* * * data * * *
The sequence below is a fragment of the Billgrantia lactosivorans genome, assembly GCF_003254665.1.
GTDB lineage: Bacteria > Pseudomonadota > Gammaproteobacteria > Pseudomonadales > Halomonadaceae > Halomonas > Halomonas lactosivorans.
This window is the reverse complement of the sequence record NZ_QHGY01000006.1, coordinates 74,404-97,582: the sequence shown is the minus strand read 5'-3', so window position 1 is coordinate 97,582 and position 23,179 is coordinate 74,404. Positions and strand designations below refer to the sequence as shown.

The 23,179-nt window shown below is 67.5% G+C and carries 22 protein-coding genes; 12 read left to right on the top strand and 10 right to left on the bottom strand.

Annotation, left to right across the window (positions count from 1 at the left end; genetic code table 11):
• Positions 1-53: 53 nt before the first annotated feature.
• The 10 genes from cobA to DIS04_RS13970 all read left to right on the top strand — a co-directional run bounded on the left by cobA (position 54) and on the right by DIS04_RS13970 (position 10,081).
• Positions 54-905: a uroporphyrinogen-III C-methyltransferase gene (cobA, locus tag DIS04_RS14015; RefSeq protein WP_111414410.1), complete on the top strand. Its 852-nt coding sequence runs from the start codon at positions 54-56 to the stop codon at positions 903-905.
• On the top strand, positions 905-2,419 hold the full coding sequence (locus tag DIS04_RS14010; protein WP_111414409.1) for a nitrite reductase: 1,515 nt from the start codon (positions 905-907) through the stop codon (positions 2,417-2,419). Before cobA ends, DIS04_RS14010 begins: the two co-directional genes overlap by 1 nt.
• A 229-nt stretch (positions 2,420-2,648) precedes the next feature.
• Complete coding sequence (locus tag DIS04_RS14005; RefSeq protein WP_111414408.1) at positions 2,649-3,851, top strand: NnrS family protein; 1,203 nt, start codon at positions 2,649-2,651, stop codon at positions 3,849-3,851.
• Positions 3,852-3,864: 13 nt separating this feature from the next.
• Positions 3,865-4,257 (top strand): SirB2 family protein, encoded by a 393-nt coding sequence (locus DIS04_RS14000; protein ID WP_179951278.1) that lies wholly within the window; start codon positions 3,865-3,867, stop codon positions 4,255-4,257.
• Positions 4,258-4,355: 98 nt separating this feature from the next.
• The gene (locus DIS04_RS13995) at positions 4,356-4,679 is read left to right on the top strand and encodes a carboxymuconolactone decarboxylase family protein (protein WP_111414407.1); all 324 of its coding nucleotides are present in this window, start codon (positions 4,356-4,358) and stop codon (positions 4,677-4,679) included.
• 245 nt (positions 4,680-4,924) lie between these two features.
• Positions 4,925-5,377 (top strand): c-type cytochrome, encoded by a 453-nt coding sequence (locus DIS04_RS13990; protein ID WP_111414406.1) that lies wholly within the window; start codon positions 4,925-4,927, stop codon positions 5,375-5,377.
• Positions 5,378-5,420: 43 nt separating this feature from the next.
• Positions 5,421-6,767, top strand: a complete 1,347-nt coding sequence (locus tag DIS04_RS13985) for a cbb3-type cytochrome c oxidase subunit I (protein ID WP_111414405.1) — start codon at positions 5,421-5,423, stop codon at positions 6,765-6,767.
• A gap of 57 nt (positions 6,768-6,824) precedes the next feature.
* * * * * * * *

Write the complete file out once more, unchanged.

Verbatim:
The sequence below is a fragment of the Billgrantia lactosivorans genome, assembly GCF_003254665.1.
GTDB lineage: Bacteria > Pseudomonadota > Gammaproteobacteria > Pseudomonadales > Halomonadaceae > Halomonas > Halomonas lactosivorans.
This window is the reverse complement of the sequence record NZ_QHGY01000006.1, coordinates 74,404-97,582: the sequence shown is the minus strand read 5'-3', so window position 1 is coordinate 97,582 and position 23,179 is coordinate 74,404. Positions and strand designations below refer to the sequence as shown.

The 23,179-nt window shown below is 67.5% G+C and carries 22 protein-coding genes; 12 read left to right on the top strand and 10 right to left on the bottom strand.

Annotation, left to right across the window (positions count from 1 at the left end; genetic code table 11):
• Positions 1-53: 53 nt before the first annotated feature.
• The 10 genes from cobA to DIS04_RS13970 all read left to right on the top strand — a co-directional run bounded on the left by cobA (position 54) and on the right by DIS04_RS13970 (position 10,081).
• Positions 54-905: a uroporphyrinogen-III C-methyltransferase gene (cobA, locus tag DIS04_RS14015; RefSeq protein WP_111414410.1), complete on the top strand. Its 852-nt coding sequence runs from the start codon at positions 54-56 to the stop codon at positions 903-905.
• On the top strand, positions 905-2,419 hold the full coding sequence (locus tag DIS04_RS14010; protein WP_111414409.1) for a nitrite reductase: 1,515 nt from the start codon (positions 905-907) through the stop codon (positions 2,417-2,419). Before cobA ends, DIS04_RS14010 begins: the two co-directional genes overlap by 1 nt.
• A 229-nt stretch (positions 2,420-2,648) precedes the next feature.
• Complete coding sequence (locus tag DIS04_RS14005; RefSeq protein WP_111414408.1) at positions 2,649-3,851, top strand: NnrS family protein; 1,203 nt, start codon at positions 2,649-2,651, stop codon at positions 3,849-3,851.
• Positions 3,852-3,864: 13 nt separating this feature from the next.
• Positions 3,865-4,257 (top strand): SirB2 family protein, encoded by a 393-nt coding sequence (locus DIS04_RS14000; protein ID WP_179951278.1) that lies wholly within the window; start codon positions 3,865-3,867, stop codon positions 4,255-4,257.
• Positions 4,258-4,355: 98 nt separating this feature from the next.
• The gene (locus DIS04_RS13995) at positions 4,356-4,679 is read left to right on the top strand and encodes a carboxymuconolactone decarboxylase family protein (protein WP_111414407.1); all 324 of its coding nucleotides are present in this window, start codon (positions 4,356-4,358) and stop codon (positions 4,677-4,679) included.
• 245 nt (positions 4,680-4,924) lie between these two features.
• Positions 4,925-5,377 (top strand): c-type cytochrome, encoded by a 453-nt coding sequence (locus DIS04_RS13990; protein ID WP_111414406.1) that lies wholly within the window; start codon positions 4,925-4,927, stop codon positions 5,375-5,377.
• Positions 5,378-5,420: 43 nt separating this feature from the next.
• Positions 5,421-6,767, top strand: a complete 1,347-nt coding sequence (locus tag DIS04_RS13985) for a cbb3-type cytochrome c oxidase subunit I (protein ID WP_111414405.1) — start codon at positions 5,421-5,423, stop codon at positions 6,765-6,767.
• A gap of 57 nt (positions 6,768-6,824) precedes the next feature.